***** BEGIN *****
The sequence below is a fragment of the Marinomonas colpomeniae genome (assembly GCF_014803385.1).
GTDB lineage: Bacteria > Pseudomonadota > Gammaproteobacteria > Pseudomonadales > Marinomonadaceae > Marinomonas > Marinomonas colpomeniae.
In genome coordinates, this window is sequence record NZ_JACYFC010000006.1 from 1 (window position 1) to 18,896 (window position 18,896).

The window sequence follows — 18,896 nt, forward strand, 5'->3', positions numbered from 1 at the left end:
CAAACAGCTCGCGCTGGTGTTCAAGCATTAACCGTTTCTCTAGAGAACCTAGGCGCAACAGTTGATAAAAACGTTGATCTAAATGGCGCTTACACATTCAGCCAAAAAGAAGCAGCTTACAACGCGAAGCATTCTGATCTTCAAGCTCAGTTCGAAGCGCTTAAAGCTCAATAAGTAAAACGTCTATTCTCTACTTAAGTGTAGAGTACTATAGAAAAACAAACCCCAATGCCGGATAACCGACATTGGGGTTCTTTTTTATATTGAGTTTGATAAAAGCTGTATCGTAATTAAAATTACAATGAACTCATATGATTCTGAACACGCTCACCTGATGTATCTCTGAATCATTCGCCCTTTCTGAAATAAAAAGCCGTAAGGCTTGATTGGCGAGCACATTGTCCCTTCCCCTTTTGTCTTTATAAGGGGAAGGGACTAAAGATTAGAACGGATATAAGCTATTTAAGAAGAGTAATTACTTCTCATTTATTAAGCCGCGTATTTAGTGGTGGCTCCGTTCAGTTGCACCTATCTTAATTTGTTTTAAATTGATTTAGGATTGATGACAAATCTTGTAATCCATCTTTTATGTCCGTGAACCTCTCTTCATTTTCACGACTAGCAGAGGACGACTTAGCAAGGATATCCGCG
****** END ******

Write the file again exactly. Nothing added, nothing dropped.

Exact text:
The sequence below is a fragment of the Marinomonas colpomeniae genome (assembly GCF_014803385.1).
GTDB lineage: Bacteria > Pseudomonadota > Gammaproteobacteria > Pseudomonadales > Marinomonadaceae > Marinomonas > Marinomonas colpomeniae.
In genome coordinates, this window is sequence record NZ_JACYFC010000006.1 from 1 (window position 1) to 18,896 (window position 18,896).

The window sequence follows — 18,896 nt, forward strand, 5'->3', positions numbered from 1 at the left end:
CAAACAGCTCGCGCTGGTGTTCAAGCATTAACCGTTTCTCTAGAGAACCTAGGCGCAACAGTTGATAAAAACGTTGATCTAAATGGCGCTTACACATTCAGCCAAAAAGAAGCAGCTTACAACGCGAAGCATTCTGATCTTCAAGCTCAGTTCGAAGCGCTTAAAGCTCAATAAGTAAAACGTCTATTCTCTACTTAAGTGTAGAGTACTATAGAAAAACAAACCCCAATGCCGGATAACCGACATTGGGGTTCTTTTTTATATTGAGTTTGATAAAAGCTGTATCGTAATTAAAATTACAATGAACTCATATGATTCTGAACACGCTCACCTGATGTATCTCTGAATCATTCGCCCTTTCTGAAATAAAAAGCCGTAAGGCTTGATTGGCGAGCACATTGTCCCTTCCCCTTTTGTCTTTATAAGGGGAAGGGACTAAAGATTAGAACGGATATAAGCTATTTAAGAAGAGTAATTACTTCTCATTTATTAAGCCGCGTATTTAGTGGTGGCTCCGTTCAGTTGCACCTATCTTAATTTGTTTTAAATTGATTTAGGATTGATGACAAATCTTGTAATCCATCTTTTATGTCCGTGAACCTCTCTTCATTTTCACGACTAGCAGAGGACGACTTAGCAAGGATATCCGCG